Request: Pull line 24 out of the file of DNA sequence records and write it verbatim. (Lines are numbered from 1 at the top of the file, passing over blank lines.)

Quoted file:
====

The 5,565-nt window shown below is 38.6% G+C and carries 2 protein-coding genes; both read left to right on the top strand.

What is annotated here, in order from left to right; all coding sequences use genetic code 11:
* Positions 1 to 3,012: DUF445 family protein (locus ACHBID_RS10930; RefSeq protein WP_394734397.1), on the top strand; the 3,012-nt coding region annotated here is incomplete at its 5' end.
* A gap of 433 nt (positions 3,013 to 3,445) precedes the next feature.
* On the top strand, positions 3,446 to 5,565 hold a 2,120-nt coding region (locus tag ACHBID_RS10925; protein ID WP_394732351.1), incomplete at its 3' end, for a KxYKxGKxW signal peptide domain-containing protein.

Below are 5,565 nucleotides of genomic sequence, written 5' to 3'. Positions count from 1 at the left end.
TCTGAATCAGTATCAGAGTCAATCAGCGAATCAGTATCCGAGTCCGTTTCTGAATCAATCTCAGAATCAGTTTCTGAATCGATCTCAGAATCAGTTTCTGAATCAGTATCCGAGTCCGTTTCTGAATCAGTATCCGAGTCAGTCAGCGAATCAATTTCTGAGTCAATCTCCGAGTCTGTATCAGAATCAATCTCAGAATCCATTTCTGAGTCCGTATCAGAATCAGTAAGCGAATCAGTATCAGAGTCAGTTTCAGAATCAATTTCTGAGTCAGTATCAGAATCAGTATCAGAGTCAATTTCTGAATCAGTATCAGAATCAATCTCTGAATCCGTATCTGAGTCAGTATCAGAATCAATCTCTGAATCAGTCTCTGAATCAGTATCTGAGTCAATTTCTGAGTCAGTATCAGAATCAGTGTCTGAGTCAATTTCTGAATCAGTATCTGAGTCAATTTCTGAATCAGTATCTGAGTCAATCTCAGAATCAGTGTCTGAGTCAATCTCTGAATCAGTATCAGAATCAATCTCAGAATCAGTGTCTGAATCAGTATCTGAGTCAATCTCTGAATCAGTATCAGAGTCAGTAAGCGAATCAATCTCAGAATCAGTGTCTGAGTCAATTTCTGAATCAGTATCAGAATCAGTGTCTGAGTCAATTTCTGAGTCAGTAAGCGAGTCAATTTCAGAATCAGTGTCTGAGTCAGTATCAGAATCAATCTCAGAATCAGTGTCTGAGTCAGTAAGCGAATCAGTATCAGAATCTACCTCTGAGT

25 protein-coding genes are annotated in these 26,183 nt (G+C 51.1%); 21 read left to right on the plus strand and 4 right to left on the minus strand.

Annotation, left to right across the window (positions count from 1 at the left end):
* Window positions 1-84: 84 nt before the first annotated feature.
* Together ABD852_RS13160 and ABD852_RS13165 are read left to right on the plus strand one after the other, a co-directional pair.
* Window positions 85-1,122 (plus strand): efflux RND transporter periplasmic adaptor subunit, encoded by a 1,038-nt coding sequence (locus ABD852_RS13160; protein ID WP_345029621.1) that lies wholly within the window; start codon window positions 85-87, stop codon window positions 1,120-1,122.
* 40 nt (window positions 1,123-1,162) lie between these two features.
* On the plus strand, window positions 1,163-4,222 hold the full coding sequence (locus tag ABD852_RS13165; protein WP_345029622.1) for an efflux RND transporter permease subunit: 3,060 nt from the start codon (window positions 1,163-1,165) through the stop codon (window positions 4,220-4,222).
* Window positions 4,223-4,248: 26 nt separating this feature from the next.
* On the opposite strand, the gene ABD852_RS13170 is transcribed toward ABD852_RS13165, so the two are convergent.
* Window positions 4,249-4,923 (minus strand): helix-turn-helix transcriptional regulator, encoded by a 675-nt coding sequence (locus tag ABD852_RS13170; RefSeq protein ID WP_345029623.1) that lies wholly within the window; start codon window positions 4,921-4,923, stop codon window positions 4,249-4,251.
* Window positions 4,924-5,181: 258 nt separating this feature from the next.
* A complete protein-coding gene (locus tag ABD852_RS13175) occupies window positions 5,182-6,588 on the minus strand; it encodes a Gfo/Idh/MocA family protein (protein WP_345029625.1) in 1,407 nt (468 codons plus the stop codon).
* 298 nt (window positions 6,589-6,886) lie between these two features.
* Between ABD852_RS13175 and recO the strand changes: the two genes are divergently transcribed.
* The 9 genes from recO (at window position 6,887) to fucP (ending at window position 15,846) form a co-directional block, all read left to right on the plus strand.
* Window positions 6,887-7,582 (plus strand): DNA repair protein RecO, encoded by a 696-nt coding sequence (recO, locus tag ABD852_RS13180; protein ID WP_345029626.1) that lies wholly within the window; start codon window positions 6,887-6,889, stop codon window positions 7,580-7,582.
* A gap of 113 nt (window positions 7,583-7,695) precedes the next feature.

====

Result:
* A gap of 113 nt (window positions 7,583-7,695) precedes the next feature.